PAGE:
A perspective flip

By , May 28, 2010 3:47 pm

No, I'm not pretending I'm the cute blond in the middle.

A few months ago, I was having dinner with some friends after our circus class. We were chatting about relationships – I was bemoaning my lack thereof – and someone mentioned how her boyfriend was an awkward geek. I said, “Well, as an awkward geek myself, I feel obligated to stand up for my fellow geeks.” Both of my friends turned to me, and simultaneously said something along the lines of, “You’re not awkward. And you may be a geek, but you’re a hot geek.”

I don’t say this to toot my own horn, because I didn’t (and don’t) particularly believe them. But I do bring it up to talk about a perspective flip I’ve had over the course of my transition: I’m now seen as the cool, geeky, girl.

I’ve been thinking a lot about this as I’ve been watching The Big Bang Theory. I think the show is pretty funny, as I’m a sucker for a show that makes good, accurate jokes about comic books, general relativity, Lord of the Rings, particle physics, video games and more. It’s funny even if you don’t get all the references, but their jokes are obviously well researched and even funnier if you know what they’re talking about.

At the same time, the gender relationships of the show are kind of predictable: four smart-but-awkward boys befriend their pretty-but-uneducated female neighbor. And I find myself very torn over who to sympathize with when they butt heads.

Because I’m so used to being the dorky guy who doesn’t really understand the rules of socialization, but that’s not actually who I am anymore, or at least not how I’m perceived by the world. So I simultaneously sympathize with the guys in the show when they’re ridiculous to women, and sympathize with the women who are being treated ridiculously by these guys.

This flip in perspective is something I’ve discussed before, although in that previous post(s) I was talking more about being on the giving or receiving end of harassment or sexist jokes. In this case, although it’s also about gender dynamics in social situations, I feel like I’ve gained power in transitioning. It’s not a consistent power, and it definitely relies on the awkward deference of the awkward men in my life, but it’s an odd feeling. To join the ranks of the women in the world who realize that their gender affords them some amount of power, even if it’s really unfair and ridiculous power.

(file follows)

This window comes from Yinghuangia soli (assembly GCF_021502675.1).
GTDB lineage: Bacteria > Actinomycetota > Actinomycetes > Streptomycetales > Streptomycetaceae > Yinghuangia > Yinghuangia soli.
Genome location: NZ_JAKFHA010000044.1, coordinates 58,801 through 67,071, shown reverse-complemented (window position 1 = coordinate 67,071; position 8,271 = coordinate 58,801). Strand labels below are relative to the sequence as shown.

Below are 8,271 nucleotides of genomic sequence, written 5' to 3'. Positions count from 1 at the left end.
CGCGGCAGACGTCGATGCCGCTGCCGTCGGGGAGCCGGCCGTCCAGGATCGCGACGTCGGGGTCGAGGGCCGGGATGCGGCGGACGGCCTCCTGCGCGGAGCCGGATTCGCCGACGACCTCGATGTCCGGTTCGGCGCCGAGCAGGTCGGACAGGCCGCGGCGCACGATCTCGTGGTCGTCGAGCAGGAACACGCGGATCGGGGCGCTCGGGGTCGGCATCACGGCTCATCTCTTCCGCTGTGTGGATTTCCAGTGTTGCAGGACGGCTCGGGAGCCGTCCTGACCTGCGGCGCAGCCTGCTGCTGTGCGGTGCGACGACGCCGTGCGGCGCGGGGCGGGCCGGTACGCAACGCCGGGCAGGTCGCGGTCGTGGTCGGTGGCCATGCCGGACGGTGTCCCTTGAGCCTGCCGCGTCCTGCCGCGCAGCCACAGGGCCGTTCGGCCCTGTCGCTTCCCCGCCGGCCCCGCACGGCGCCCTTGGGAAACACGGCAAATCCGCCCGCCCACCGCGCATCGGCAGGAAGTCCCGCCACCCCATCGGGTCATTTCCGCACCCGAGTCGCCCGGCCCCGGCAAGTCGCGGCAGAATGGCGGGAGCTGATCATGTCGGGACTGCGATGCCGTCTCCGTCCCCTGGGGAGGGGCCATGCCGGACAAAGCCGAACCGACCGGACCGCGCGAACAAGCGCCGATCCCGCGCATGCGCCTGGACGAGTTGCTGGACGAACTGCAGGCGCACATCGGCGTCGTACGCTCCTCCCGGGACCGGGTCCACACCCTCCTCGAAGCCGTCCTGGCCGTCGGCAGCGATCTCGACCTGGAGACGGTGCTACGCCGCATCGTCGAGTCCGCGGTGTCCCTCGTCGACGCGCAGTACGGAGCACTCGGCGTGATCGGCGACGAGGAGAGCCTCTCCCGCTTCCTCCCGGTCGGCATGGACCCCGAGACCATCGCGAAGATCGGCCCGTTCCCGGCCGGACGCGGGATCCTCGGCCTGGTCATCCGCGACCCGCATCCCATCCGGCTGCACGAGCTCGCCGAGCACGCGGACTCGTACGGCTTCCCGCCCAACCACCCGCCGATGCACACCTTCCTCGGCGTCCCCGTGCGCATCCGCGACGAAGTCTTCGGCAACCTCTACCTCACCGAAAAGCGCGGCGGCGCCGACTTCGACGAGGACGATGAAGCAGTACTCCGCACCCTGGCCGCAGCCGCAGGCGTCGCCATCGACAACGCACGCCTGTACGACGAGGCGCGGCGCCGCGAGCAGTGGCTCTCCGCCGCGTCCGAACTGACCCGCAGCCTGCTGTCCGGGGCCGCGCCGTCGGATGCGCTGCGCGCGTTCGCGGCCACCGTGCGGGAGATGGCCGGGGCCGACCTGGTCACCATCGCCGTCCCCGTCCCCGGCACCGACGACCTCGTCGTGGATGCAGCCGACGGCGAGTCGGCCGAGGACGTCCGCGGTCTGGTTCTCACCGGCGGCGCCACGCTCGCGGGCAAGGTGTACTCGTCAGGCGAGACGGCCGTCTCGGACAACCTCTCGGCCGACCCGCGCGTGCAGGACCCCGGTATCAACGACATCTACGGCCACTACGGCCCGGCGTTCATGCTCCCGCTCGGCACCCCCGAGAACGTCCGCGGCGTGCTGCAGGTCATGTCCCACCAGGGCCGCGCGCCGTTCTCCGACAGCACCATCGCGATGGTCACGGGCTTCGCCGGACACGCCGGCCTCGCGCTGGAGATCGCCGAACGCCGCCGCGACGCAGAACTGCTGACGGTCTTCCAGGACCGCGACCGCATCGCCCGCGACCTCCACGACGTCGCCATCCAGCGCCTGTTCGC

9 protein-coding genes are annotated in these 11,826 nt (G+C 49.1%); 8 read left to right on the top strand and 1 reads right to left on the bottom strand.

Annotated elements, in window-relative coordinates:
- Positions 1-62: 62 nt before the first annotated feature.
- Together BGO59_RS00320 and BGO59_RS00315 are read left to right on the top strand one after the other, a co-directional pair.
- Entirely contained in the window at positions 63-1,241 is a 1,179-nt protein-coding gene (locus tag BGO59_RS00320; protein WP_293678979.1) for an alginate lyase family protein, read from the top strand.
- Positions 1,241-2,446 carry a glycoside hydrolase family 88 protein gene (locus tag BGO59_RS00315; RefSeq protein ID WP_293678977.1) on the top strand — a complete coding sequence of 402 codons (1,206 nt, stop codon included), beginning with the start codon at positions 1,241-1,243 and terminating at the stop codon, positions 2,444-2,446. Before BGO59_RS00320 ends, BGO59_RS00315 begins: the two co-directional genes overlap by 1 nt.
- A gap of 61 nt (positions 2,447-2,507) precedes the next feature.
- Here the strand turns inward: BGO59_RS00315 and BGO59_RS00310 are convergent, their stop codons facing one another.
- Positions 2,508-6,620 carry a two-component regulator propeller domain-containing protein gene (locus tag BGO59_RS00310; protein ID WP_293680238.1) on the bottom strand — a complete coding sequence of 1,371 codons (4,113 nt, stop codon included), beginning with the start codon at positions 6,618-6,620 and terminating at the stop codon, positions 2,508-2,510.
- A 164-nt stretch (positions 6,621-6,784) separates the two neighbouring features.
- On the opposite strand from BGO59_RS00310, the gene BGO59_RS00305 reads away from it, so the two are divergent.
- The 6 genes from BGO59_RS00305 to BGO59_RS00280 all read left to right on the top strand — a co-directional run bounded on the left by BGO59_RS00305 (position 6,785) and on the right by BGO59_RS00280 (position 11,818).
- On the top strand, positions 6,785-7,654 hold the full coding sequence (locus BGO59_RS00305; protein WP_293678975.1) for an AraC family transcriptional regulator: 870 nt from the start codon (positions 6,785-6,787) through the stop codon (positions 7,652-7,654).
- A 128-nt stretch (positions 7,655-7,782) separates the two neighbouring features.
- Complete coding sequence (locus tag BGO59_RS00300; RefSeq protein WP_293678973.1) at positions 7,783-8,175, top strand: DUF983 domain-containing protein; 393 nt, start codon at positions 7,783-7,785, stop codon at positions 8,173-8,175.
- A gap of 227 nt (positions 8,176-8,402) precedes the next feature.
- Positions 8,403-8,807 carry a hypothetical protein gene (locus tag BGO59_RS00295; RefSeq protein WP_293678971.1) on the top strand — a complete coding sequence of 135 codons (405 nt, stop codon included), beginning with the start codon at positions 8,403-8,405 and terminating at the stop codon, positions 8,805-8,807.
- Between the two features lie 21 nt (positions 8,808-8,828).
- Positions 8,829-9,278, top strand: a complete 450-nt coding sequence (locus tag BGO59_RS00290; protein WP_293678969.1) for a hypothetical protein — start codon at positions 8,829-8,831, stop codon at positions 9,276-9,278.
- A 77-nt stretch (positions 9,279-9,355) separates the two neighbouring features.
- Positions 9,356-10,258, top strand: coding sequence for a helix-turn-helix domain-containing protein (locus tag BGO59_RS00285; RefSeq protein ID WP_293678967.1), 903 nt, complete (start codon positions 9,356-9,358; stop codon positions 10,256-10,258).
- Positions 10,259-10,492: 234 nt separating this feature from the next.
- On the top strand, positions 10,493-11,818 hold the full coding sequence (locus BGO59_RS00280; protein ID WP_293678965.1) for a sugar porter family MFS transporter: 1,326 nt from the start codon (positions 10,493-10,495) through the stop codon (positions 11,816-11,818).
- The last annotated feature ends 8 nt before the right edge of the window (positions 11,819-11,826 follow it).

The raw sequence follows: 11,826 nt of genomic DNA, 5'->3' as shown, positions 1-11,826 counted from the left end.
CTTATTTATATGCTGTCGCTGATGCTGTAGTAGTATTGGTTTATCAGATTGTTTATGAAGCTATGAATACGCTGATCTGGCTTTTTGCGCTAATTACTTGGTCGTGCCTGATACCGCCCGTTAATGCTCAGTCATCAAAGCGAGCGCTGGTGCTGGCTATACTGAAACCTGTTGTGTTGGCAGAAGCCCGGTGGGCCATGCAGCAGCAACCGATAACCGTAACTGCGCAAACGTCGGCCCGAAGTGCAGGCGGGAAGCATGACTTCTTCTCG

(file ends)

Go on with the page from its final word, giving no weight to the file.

5 Responses to “A perspective flip”

  1. John says:

    And remember that with great power comes great responsibility

  2. RadDyke says:

    Personally, I always root for Sheldon and the boys. Maybe it’s because, as a fellow geek, I get their jokes, and it’s so hard to find someone who appreciates a good particle physics joke nowadays, or maybe because Penny is a bit to “uh…huh?” for me, but I always root for the geeks. While gender does afford some privilege in geekery, no matter your gender geeks, I always root for you to win a head butt!
    Fun post…but brings up a good point. Love it.
    I have a friend who is an aerospace engineering major (and straight, cute girl). Major geek in all of the possible ways one can be geeky. But yet, at the same time, she’s cute to non-geeks. Whereas my geeky male friends are only cute to other geeks. It’s quite interesting. Of course, then there’s my anything-but-a-geek roommate who wishes Sheldon wasn’t a TV character because he’s her type…but she’s the only person I know who is a non-geek who consistently is attracted to geeks. And people are always FLOORED to find that out. Hm…an issue to be explored further, I hope.

    • Rebecca says:

      Yeah, upon further consideration, I think you’re right: I usually end up rooting for the boys in The Big Bang Theory, even though I have a better understanding of Penny’s situation than I might have a few years ago.

  3. I think there is nothing wrong with a person who is a geek. To me it shows the willingness to learn new things and intelligence. It is also nice to be able to have a conversation about something you might not normally have a conversation about.

    I say be proud and let your geek flag fly. Just don’t let it define you exclusively.

    The only thing I worry about being a cute geek girl is…well…getting cute geek guys to actually talk to me. ;) LOL!

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